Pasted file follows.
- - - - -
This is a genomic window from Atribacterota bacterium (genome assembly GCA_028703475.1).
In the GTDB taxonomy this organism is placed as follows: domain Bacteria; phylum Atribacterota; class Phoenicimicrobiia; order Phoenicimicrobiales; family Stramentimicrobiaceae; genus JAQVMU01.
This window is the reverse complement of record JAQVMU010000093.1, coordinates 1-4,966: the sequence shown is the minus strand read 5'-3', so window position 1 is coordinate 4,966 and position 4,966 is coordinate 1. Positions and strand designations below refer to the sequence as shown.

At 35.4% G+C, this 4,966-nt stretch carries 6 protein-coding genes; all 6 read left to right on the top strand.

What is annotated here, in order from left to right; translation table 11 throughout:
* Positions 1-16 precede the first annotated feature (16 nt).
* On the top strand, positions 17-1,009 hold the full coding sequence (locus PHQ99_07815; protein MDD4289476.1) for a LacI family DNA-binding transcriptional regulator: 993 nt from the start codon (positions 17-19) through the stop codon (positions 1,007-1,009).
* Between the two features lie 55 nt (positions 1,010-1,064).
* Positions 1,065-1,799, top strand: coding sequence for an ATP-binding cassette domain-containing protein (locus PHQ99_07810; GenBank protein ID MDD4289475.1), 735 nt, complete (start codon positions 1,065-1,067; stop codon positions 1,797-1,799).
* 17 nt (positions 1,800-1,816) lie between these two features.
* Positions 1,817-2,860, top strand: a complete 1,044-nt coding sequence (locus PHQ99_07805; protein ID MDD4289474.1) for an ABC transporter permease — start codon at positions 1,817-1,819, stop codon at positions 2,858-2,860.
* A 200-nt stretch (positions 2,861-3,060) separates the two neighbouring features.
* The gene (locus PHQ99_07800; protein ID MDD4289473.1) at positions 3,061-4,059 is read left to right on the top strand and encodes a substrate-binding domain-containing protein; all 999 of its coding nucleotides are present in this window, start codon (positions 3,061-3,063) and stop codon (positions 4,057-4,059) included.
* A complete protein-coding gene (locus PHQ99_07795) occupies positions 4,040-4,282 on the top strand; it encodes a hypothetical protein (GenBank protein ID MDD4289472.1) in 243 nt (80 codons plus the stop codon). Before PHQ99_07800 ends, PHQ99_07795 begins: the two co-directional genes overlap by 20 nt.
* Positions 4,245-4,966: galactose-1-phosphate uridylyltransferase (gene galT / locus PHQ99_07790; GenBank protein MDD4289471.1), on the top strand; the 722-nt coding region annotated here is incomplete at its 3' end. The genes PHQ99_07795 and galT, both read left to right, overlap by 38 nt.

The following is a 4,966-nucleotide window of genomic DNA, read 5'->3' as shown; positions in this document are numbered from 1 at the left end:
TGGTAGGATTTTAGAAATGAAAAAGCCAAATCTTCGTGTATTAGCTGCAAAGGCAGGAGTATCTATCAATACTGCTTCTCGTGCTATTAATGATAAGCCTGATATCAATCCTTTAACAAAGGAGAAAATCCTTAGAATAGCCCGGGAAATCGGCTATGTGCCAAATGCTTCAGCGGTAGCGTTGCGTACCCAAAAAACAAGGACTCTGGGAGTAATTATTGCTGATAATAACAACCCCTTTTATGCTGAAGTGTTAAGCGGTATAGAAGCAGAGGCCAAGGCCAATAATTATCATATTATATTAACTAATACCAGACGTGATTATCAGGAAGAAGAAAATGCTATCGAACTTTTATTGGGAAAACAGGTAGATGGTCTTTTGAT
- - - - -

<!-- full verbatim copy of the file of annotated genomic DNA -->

This is a genomic window from Atribacterota bacterium (genome assembly GCA_028703475.1).
In the GTDB taxonomy this organism is placed as follows: domain Bacteria; phylum Atribacterota; class Phoenicimicrobiia; order Phoenicimicrobiales; family Stramentimicrobiaceae; genus JAQVMU01.
This window is the reverse complement of record JAQVMU010000093.1, coordinates 1-4,966: the sequence shown is the minus strand read 5'-3', so window position 1 is coordinate 4,966 and position 4,966 is coordinate 1. Positions and strand designations below refer to the sequence as shown.

At 35.4% G+C, this 4,966-nt stretch carries 6 protein-coding genes; all 6 read left to right on the top strand.

What is annotated here, in order from left to right; translation table 11 throughout:
* Positions 1-16 precede the first annotated feature (16 nt).
* On the top strand, positions 17-1,009 hold the full coding sequence (locus PHQ99_07815; protein MDD4289476.1) for a LacI family DNA-binding transcriptional regulator: 993 nt from the start codon (positions 17-19) through the stop codon (positions 1,007-1,009).
* Between the two features lie 55 nt (positions 1,010-1,064).
* Positions 1,065-1,799, top strand: coding sequence for an ATP-binding cassette domain-containing protein (locus PHQ99_07810; GenBank protein ID MDD4289475.1), 735 nt, complete (start codon positions 1,065-1,067; stop codon positions 1,797-1,799).
* 17 nt (positions 1,800-1,816) lie between these two features.
* Positions 1,817-2,860, top strand: a complete 1,044-nt coding sequence (locus PHQ99_07805; protein ID MDD4289474.1) for an ABC transporter permease — start codon at positions 1,817-1,819, stop codon at positions 2,858-2,860.
* A 200-nt stretch (positions 2,861-3,060) separates the two neighbouring features.
* The gene (locus PHQ99_07800; protein ID MDD4289473.1) at positions 3,061-4,059 is read left to right on the top strand and encodes a substrate-binding domain-containing protein; all 999 of its coding nucleotides are present in this window, start codon (positions 3,061-3,063) and stop codon (positions 4,057-4,059) included.
* A complete protein-coding gene (locus PHQ99_07795) occupies positions 4,040-4,282 on the top strand; it encodes a hypothetical protein (GenBank protein ID MDD4289472.1) in 243 nt (80 codons plus the stop codon). Before PHQ99_07800 ends, PHQ99_07795 begins: the two co-directional genes overlap by 20 nt.
* Positions 4,245-4,966: galactose-1-phosphate uridylyltransferase (gene galT / locus PHQ99_07790; GenBank protein MDD4289471.1), on the top strand; the 722-nt coding region annotated here is incomplete at its 3' end. The genes PHQ99_07795 and galT, both read left to right, overlap by 38 nt.

The following is a 4,966-nucleotide window of genomic DNA, read 5'->3' as shown; positions in this document are numbered from 1 at the left end:
TGGTAGGATTTTAGAAATGAAAAAGCCAAATCTTCGTGTATTAGCTGCAAAGGCAGGAGTATCTATCAATACTGCTTCTCGTGCTATTAATGATAAGCCTGATATCAATCCTTTAACAAAGGAGAAAATCCTTAGAATAGCCCGGGAAATCGGCTATGTGCCAAATGCTTCAGCGGTAGCGTTGCGTACCCAAAAAACAAGGACTCTGGGAGTAATTATTGCTGATAATAACAACCCCTTTTATGCTGAAGTGTTAAGCGGTATAGAAGCAGAGGCCAAGGCCAATAATTATCATATTATATTAACTAATACCAGACGTGATTATCAGGAAGAAGAAAATGCTATCGAACTTTTATTGGGAAAACAGGTAGATGGTCTTTTGAT